of the nature of or constituting a symptom; indicative (often fol by of): a condition symptomatic of cholera; a disagreement that was symptomatic of the deterioration in their relationship. according to symptoms: a symptomatic classification of disease.
Origin of symptomatic
1690–1700;Related formssymp·to·mat·i·cal·ly, adverbnon·symp·to·mat·ic, adjectivepre·symp·to·mat·ic, adjectivepseu·do·symp·to·mat·ic, adjectiveun·symp·to·mat·ic, adjectiveun·symp·to·mat·i·cal, adjectiveun·symp·to·mat·i·cal·ly, adverb
< Medieval Latin symptōmaticus,
equivalent to Late Latin symptōmat-
(stem of symptōma
+ -icus -ic
Based on the Random House Unabridged Dictionary, © Random House, Inc. 2019
Examples from the Web for symptomatically
Historical Examples of symptomatically
Symptomatically it marks the wearer as a person who is mentally lacking.
Further comparison shows the night wandering as symptomatically similar to hysterical and hypnotic somnambulism.
Symptomatically, its principal feature consists in a general disturbance of the uropoietic functions.
British Dictionary definitions for symptomatically
Derived Formssymptomatically, adverb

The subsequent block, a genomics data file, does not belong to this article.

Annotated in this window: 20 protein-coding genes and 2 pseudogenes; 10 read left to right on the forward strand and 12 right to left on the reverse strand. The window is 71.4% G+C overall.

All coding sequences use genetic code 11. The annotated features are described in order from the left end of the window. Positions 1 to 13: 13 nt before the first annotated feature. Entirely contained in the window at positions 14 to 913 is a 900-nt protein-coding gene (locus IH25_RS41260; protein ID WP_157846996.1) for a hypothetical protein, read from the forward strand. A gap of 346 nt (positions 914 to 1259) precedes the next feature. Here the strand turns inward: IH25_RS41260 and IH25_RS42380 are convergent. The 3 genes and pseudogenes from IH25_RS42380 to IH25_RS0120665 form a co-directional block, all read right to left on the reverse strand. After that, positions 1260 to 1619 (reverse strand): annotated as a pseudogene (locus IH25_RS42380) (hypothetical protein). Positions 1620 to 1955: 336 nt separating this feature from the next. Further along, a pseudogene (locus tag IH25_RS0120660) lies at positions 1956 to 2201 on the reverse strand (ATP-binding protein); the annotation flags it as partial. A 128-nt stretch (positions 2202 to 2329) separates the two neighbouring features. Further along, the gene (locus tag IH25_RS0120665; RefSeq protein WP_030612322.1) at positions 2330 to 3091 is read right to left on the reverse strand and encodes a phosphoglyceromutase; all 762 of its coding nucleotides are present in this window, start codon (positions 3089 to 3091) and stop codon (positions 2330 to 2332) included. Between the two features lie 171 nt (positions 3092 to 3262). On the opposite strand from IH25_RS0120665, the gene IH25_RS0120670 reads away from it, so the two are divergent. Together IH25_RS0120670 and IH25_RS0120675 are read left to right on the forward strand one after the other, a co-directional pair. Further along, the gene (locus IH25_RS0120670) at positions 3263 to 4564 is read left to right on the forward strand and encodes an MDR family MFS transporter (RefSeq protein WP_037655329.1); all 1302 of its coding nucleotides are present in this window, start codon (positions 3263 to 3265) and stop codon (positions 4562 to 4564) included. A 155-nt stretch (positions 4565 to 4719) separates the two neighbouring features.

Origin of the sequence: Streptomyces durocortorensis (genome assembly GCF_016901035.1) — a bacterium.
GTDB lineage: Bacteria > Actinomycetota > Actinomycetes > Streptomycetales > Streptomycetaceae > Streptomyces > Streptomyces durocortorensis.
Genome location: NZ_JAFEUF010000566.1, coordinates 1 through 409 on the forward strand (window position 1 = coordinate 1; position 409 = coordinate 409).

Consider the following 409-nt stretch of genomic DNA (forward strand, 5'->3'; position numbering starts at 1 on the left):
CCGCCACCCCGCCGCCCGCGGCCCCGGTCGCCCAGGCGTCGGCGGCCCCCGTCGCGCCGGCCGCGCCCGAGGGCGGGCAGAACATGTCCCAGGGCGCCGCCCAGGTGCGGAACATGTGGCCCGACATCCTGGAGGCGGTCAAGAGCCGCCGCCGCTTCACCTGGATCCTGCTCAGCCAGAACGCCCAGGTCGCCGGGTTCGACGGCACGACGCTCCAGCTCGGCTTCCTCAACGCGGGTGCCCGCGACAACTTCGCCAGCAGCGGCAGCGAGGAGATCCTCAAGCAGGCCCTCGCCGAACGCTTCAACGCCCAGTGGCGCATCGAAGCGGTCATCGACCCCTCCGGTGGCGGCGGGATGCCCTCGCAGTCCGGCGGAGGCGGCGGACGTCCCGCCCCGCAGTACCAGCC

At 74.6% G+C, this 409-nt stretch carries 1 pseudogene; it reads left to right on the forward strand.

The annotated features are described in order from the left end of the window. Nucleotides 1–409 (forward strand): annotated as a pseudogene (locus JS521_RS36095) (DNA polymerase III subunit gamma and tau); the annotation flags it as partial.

(often foll by of) being a symptom; indicativesymptomatic of insanity
of or relating to a symptom or symptoms
according to symptomsa symptomatic analysis of a case
Collins English Dictionary - Complete & Unabridged 2012 Digital Edition
© William Collins Sons & Co. Ltd. 1979, 1986 © HarperCollins
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Word Origin and History for symptomatically
1690s, from French symptomatique or directly from Late Latin symptomaticus, from symptomat-, stem of symptoma (see symptom). Related: Symptomatical (1580s).
Online Etymology Dictionary, © 2010 Douglas Harper
symptomatically in Medicine
Of, relating to, or based on symptoms.
Constituting a symptom, as of a disease.
The American Heritage® Stedman's Medical Dictionary
Copyright © 2002, 2001, 1995 by Houghton Mifflin Company. Published by Houghton Mifflin Company.